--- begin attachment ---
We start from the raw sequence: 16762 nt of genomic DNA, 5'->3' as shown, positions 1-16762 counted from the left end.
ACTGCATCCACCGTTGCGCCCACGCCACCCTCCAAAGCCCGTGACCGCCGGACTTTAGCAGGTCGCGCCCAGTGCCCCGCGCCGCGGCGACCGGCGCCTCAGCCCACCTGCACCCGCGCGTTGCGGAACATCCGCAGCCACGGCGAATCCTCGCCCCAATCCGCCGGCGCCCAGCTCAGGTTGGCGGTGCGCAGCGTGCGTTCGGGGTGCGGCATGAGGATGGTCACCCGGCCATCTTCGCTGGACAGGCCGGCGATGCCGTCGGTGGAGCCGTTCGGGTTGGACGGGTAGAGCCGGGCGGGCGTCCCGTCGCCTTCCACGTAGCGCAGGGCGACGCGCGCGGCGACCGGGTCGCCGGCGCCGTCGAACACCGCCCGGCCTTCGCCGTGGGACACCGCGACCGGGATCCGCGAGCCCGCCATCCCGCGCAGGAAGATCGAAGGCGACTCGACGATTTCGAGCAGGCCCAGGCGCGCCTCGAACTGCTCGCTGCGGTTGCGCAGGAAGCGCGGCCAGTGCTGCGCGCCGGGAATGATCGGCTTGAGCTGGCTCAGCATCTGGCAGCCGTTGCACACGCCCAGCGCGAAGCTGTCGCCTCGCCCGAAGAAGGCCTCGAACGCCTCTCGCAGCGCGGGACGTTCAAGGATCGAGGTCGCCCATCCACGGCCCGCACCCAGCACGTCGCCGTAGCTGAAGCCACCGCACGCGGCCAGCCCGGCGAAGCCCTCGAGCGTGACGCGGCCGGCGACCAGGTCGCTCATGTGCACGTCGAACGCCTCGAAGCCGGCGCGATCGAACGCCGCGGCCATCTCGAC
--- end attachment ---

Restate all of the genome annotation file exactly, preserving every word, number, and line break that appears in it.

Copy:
We start from the raw sequence: 16762 nt of genomic DNA, 5'->3' as shown, positions 1-16762 counted from the left end.
ACTGCATCCACCGTTGCGCCCACGCCACCCTCCAAAGCCCGTGACCGCCGGACTTTAGCAGGTCGCGCCCAGTGCCCCGCGCCGCGGCGACCGGCGCCTCAGCCCACCTGCACCCGCGCGTTGCGGAACATCCGCAGCCACGGCGAATCCTCGCCCCAATCCGCCGGCGCCCAGCTCAGGTTGGCGGTGCGCAGCGTGCGTTCGGGGTGCGGCATGAGGATGGTCACCCGGCCATCTTCGCTGGACAGGCCGGCGATGCCGTCGGTGGAGCCGTTCGGGTTGGACGGGTAGAGCCGGGCGGGCGTCCCGTCGCCTTCCACGTAGCGCAGGGCGACGCGCGCGGCGACCGGGTCGCCGGCGCCGTCGAACACCGCCCGGCCTTCGCCGTGGGACACCGCGACCGGGATCCGCGAGCCCGCCATCCCGCGCAGGAAGATCGAAGGCGACTCGACGATTTCGAGCAGGCCCAGGCGCGCCTCGAACTGCTCGCTGCGGTTGCGCAGGAAGCGCGGCCAGTGCTGCGCGCCGGGAATGATCGGCTTGAGCTGGCTCAGCATCTGGCAGCCGTTGCACACGCCCAGCGCGAAGCTGTCGCCTCGCCCGAAGAAGGCCTCGAACGCCTCTCGCAGCGCGGGACGTTCAAGGATCGAGGTCGCCCATCCACGGCCCGCACCCAGCACGTCGCCGTAGCTGAAGCCACCGCACGCGGCCAGCCCGGCGAAGCCCTCGAGCGTGACGCGGCCGGCGACCAGGTCGCTCATGTGCACGTCGAACGCCTCGAAGCCGGCGCGATCGAACGCCGCGGCCATCTCGAC